Liked by 1 person

      • Every respectable manufacturer will already include this functionality as a selling point. How many months have been wasted drafting and arguing about this law? Do you think the politicians volunteer their time? Californians pay for laws to be created – the process, the time, the wasted time, is paid for by tax dollars.

        My point is that three’s no need for a law to get manufacturers on board. It’s just government posturing and wheel spinning.

        Like

      • herb02135go says:

        Legislation is appropriate.
        The manufacturers could discontinue, but not anymore.

        Liked by 2 people

      • And when this doesn’t stop theft?

        These idiot politicians actually think that this is going to stop phone theft? Get a clue. What is going to happen is phones will still be stolen, except now instead of the phone being sold as a phone it will be pieced out and sold as a replacement screen or a replacement battery or a replacement …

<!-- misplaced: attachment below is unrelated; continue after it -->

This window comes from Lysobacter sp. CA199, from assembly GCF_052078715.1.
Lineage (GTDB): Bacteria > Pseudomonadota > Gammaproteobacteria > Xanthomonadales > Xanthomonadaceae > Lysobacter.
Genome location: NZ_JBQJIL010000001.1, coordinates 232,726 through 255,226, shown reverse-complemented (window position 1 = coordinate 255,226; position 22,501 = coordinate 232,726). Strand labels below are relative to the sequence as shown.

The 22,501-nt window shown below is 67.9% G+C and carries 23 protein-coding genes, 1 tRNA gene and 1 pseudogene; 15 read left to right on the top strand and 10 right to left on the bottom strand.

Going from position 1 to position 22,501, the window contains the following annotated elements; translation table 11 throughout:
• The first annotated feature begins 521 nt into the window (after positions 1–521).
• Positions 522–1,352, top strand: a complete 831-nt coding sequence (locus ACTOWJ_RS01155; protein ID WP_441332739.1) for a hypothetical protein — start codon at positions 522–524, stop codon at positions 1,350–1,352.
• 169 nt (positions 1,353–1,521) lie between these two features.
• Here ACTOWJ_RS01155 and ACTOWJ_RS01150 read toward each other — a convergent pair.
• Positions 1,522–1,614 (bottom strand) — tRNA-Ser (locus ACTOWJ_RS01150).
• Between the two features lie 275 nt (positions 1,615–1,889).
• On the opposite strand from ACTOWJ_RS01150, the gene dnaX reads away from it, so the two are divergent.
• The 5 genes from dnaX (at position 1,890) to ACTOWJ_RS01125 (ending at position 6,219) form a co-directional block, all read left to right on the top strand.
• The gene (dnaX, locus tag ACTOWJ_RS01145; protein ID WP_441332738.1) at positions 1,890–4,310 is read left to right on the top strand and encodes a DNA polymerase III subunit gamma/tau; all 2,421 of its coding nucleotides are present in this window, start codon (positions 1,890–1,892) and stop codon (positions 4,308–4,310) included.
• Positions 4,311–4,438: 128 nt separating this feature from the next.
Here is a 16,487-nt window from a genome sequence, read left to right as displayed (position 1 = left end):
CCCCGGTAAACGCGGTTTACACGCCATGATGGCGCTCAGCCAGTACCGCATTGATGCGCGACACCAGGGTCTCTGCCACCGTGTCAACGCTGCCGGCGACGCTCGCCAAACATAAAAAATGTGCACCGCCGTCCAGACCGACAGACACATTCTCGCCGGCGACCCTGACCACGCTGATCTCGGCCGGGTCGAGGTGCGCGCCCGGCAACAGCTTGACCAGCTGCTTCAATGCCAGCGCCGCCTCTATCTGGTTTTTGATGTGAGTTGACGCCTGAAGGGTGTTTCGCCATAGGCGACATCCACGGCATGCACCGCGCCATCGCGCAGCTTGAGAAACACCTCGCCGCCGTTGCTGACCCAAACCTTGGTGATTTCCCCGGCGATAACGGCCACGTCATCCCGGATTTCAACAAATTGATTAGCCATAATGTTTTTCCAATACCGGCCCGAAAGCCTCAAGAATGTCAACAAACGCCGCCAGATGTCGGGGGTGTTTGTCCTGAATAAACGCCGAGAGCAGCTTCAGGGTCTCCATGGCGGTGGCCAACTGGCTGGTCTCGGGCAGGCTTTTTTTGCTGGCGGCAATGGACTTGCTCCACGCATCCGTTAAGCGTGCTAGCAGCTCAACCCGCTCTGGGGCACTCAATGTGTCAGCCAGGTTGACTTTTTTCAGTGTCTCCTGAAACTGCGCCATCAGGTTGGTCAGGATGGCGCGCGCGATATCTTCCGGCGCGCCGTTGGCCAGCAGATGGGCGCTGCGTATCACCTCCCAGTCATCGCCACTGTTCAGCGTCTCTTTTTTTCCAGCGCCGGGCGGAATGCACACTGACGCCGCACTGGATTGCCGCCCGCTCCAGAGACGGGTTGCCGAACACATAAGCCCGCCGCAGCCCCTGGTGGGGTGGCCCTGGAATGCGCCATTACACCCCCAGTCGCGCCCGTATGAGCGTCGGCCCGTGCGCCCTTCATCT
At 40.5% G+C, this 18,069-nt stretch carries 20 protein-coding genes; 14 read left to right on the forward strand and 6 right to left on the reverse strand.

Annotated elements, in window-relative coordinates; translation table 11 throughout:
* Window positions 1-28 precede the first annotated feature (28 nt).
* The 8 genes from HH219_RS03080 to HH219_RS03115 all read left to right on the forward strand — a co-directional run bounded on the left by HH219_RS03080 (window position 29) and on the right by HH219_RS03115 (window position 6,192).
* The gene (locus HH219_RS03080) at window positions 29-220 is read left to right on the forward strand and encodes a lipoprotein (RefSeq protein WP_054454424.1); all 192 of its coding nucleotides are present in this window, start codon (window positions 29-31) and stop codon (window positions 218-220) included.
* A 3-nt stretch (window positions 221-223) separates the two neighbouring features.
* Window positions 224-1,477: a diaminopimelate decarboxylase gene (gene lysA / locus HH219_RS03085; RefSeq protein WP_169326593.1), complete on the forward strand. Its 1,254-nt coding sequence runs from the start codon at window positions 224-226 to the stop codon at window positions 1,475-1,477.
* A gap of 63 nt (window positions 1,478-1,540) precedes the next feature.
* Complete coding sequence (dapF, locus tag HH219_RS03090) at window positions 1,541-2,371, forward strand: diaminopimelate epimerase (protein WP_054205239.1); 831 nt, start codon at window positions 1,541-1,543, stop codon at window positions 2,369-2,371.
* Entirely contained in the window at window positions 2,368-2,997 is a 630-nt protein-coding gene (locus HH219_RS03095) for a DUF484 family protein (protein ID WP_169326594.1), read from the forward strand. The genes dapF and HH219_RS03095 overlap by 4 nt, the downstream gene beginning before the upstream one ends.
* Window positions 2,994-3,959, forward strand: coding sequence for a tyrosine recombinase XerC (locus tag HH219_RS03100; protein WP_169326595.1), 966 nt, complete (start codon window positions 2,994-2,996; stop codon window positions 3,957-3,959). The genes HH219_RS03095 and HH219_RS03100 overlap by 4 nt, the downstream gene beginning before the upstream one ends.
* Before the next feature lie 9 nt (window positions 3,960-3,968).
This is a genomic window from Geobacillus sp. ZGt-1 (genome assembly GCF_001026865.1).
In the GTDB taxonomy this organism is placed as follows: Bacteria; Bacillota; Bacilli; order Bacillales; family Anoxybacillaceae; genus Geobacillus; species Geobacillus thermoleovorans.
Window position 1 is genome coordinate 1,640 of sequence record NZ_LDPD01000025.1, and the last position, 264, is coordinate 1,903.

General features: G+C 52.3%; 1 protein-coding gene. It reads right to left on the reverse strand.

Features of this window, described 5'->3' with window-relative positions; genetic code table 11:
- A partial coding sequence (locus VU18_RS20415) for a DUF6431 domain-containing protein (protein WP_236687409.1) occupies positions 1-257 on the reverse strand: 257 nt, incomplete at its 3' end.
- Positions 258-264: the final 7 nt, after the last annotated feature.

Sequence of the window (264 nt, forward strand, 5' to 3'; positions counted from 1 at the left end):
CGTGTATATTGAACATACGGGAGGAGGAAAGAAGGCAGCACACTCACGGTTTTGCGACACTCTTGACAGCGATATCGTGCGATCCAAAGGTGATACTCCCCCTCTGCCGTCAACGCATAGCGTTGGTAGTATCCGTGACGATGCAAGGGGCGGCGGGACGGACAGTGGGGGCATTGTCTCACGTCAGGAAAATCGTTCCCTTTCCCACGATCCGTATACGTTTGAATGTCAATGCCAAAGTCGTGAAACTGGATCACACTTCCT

Like

      • eswinson says:

        It has already been shown to reduce thefts that’s why states are adopting legislation to require it. Most phone thefts are crimes of opportunity not the work of criminal crime rings sourcing inventory for a stolen phone parts business. Considering I can source practically any OEM or replacement part new from eBay or Alibaba for a few bucks and get it in days, a parted out stolen phone will only find a home on the workbench of the occasional unscrupulous repair shop.

        Like

  2. eswinson says:

    What’s interesting about this is you can’t just slap android on a cheap phone and expect to comply. This requires a backend system and ongoing support. Not every phone will have carrier support and I don’t think google is going to offer it up for free. So if you are selling XYZ imported unlocked phone from China in your flea market booth you probably are not going to be in compliance.

    Liked by 2 people

    • Umm, no one steals Android phones. And those picked up off the floor where they’ve been discarded are probably all turned into the lost and found anyway – or dropped in a trash can. If you’ve never used an Android phone you may not understand this or may think I’m using hyperbole. Nope.